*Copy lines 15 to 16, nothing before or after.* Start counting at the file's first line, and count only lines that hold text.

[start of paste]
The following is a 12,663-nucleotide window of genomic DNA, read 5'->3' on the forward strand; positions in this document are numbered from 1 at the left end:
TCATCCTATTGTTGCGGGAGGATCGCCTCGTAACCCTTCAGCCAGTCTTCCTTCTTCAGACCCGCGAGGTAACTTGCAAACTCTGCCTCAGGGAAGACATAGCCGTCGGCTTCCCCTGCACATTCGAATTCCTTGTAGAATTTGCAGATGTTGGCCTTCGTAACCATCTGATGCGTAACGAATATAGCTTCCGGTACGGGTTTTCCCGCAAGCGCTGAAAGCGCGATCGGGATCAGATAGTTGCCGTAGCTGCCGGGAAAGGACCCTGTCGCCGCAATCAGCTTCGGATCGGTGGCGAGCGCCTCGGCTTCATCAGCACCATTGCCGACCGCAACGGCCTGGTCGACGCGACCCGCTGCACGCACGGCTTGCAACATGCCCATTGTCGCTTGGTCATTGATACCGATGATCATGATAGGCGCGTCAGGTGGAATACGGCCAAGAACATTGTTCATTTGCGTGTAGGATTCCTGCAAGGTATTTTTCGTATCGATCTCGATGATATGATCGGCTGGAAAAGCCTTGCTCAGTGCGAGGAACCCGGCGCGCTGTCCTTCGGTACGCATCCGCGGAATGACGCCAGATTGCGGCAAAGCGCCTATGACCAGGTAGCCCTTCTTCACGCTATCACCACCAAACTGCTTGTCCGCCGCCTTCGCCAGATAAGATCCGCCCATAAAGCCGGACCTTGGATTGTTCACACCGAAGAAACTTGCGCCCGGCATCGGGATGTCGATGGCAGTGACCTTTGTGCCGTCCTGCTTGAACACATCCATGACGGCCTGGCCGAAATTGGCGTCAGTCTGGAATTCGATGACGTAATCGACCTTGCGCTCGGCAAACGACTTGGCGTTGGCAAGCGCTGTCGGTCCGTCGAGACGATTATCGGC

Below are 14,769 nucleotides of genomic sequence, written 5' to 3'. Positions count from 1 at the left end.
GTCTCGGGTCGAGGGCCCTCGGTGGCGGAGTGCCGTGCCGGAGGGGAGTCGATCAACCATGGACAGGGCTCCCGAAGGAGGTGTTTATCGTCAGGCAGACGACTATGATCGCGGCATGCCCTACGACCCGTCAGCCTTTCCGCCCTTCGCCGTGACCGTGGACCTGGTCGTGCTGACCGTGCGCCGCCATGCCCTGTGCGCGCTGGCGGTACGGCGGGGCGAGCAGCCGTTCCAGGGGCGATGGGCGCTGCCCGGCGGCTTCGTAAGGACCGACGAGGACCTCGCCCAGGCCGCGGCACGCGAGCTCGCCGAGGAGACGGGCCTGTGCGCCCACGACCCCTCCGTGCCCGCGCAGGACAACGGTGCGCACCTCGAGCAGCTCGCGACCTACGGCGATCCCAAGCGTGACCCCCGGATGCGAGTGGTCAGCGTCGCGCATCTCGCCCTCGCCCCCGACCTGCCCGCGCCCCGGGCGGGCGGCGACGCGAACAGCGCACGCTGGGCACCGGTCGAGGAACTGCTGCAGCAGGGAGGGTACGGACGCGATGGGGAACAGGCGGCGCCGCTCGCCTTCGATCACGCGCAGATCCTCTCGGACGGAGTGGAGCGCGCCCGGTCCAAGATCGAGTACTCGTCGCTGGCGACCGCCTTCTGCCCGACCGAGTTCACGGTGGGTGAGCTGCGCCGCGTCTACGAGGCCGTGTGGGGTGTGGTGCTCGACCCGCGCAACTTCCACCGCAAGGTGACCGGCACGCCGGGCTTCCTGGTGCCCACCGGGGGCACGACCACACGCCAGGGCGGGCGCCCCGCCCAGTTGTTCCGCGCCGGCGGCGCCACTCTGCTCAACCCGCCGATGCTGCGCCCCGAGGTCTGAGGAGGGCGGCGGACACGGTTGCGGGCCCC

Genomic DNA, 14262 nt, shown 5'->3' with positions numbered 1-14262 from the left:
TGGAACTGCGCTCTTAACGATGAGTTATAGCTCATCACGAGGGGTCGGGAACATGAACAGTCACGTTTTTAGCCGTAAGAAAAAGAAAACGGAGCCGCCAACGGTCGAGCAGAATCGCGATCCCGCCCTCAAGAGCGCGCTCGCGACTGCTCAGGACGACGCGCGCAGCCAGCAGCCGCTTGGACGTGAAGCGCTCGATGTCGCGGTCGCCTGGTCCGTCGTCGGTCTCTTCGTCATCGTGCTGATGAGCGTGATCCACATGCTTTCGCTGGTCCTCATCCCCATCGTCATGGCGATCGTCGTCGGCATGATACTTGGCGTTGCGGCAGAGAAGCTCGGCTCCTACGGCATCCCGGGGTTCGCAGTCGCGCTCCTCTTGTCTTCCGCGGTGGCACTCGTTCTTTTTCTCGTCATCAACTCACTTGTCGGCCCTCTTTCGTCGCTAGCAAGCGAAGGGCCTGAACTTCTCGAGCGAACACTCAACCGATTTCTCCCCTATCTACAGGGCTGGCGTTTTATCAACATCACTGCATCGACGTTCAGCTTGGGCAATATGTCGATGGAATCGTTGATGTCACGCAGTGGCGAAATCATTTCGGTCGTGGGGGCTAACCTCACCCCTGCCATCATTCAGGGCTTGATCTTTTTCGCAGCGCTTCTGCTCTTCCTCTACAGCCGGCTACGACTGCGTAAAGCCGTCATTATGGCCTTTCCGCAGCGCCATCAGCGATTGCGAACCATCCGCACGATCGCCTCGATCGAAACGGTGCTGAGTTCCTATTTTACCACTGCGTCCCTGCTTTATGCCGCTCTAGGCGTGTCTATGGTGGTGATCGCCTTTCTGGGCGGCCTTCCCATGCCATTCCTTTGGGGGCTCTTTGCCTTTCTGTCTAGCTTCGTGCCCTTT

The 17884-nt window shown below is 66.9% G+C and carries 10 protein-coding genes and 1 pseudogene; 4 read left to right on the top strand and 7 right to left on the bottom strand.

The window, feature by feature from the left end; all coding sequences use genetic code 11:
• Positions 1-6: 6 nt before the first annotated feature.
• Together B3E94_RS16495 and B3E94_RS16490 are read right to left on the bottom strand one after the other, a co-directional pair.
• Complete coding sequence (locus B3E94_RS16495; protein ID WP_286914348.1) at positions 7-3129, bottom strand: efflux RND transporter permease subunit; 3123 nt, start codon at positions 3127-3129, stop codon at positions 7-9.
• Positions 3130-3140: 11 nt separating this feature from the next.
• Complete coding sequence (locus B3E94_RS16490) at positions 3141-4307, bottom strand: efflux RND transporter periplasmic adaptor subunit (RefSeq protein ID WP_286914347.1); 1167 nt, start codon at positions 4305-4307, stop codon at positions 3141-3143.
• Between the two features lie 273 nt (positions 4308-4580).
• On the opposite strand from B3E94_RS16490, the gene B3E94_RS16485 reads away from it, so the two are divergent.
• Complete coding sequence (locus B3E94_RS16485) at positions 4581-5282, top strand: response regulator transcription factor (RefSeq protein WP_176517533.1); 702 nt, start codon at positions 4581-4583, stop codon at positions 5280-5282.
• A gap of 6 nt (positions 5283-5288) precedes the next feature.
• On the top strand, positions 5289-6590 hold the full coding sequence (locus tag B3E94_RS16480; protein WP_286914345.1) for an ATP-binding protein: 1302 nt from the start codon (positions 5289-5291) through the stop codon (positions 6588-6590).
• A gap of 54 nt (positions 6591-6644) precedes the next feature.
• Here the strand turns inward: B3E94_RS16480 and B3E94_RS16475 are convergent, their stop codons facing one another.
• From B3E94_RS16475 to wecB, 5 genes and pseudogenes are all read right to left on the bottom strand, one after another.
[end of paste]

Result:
• On the opposite strand from B3E94_RS16490, the gene B3E94_RS16485 reads away from it, so the two are divergent.
• Complete coding sequence (locus B3E94_RS16485) at positions 4581-5282, top strand: response regulator transcription factor (RefSeq protein WP_176517533.1); 702 nt, start codon at positions 4581-4583, stop codon at positions 5280-5282.